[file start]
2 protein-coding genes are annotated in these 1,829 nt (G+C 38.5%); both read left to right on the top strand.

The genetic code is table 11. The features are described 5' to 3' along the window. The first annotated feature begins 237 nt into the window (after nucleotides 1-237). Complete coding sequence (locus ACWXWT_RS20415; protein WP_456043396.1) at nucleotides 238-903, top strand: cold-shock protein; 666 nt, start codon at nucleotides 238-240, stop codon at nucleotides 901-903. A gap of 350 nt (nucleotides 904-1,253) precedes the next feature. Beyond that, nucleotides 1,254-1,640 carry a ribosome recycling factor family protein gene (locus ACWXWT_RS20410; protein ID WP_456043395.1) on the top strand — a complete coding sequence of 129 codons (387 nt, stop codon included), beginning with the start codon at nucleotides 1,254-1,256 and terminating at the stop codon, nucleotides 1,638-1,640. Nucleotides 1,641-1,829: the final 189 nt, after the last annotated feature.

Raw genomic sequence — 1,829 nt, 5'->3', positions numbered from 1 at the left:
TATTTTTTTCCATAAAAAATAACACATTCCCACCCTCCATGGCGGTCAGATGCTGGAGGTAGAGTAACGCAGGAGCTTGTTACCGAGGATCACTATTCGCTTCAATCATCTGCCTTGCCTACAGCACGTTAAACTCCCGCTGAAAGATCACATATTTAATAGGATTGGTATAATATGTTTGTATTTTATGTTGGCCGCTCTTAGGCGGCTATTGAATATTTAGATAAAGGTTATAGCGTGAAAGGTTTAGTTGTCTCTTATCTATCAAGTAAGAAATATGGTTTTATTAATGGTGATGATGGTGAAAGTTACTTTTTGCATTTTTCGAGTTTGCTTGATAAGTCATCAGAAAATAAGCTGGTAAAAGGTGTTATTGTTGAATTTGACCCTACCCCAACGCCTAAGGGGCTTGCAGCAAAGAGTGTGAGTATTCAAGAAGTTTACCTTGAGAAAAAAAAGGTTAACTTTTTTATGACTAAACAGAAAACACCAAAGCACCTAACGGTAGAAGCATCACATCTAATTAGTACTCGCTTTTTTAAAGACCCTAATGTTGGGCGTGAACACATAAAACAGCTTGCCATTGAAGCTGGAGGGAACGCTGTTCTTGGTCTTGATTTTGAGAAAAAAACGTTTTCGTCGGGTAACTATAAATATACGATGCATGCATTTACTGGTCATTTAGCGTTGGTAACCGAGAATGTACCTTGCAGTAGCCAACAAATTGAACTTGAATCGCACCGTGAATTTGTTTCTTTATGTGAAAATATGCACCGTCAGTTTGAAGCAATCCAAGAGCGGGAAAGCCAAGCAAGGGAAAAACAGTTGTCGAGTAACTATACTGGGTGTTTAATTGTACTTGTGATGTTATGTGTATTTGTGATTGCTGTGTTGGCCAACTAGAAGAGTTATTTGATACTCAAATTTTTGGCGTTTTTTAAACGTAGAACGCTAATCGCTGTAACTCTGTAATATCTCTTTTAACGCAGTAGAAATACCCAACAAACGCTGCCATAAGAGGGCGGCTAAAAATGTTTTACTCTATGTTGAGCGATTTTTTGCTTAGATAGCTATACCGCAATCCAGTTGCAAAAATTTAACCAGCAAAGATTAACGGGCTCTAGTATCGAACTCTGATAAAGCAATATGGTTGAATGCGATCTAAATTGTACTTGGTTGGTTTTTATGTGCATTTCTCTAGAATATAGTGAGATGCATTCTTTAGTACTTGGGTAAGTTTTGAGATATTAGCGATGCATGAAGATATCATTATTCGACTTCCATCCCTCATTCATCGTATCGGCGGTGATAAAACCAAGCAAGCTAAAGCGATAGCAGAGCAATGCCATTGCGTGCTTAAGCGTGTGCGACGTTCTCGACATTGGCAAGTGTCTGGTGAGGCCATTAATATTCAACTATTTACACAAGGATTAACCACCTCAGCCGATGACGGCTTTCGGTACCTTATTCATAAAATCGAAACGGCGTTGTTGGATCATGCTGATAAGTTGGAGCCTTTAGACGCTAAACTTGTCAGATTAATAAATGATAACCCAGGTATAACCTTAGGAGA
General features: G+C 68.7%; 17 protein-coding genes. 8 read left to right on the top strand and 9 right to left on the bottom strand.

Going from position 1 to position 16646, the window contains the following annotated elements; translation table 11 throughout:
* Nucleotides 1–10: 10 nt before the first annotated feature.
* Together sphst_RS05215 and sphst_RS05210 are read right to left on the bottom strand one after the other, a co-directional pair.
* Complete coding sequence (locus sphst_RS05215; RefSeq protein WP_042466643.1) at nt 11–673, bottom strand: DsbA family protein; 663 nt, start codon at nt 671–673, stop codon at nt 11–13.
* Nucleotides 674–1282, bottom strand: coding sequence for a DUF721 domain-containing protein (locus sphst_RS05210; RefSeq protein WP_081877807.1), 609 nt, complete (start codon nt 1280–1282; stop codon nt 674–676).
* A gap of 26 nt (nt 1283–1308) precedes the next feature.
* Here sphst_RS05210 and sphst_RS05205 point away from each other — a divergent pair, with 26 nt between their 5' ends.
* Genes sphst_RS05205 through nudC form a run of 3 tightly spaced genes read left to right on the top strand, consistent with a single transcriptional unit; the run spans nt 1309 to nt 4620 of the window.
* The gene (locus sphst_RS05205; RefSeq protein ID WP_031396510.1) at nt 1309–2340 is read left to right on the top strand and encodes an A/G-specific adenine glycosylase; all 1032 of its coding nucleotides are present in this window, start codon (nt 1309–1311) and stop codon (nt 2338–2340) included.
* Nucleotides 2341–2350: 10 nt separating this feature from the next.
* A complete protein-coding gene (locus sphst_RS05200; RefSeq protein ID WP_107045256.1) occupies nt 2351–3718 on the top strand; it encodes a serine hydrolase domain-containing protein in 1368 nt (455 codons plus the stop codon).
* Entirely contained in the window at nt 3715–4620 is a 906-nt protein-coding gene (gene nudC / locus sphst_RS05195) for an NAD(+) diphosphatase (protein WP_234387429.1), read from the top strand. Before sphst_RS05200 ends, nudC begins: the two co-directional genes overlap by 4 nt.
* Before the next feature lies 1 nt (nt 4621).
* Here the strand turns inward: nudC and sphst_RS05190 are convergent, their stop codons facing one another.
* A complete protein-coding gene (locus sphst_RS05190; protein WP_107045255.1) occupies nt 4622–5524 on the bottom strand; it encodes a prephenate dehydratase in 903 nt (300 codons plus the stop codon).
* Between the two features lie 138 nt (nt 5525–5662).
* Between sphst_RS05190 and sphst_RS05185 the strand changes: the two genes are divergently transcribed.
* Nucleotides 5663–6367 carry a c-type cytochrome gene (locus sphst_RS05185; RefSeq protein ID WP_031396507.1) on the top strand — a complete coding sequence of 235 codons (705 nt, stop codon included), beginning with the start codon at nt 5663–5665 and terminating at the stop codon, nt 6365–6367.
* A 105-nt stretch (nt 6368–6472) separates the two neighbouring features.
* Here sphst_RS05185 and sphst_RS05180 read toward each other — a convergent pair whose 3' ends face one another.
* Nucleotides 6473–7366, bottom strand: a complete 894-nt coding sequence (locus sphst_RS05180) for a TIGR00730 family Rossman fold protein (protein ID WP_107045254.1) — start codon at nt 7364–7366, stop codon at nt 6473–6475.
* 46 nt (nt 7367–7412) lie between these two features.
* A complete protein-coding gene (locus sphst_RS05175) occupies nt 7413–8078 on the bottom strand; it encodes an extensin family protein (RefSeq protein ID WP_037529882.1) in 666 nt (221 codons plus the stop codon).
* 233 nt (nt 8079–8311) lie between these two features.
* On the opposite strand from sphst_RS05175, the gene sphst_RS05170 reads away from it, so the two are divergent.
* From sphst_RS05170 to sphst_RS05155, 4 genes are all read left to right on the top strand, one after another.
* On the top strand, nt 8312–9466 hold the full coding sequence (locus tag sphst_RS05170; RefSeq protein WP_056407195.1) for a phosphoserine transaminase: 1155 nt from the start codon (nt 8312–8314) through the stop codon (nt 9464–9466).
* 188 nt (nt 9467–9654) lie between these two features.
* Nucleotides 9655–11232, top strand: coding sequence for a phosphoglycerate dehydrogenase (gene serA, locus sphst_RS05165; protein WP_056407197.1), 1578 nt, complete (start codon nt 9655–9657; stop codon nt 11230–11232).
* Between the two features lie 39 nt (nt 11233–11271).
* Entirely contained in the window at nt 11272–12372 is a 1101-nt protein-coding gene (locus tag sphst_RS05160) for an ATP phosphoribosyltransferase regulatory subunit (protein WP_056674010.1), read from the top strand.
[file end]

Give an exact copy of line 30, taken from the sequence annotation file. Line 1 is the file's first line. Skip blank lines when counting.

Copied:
* On the opposite strand from sphst_RS05175, the gene sphst_RS05170 reads away from it, so the two are divergent.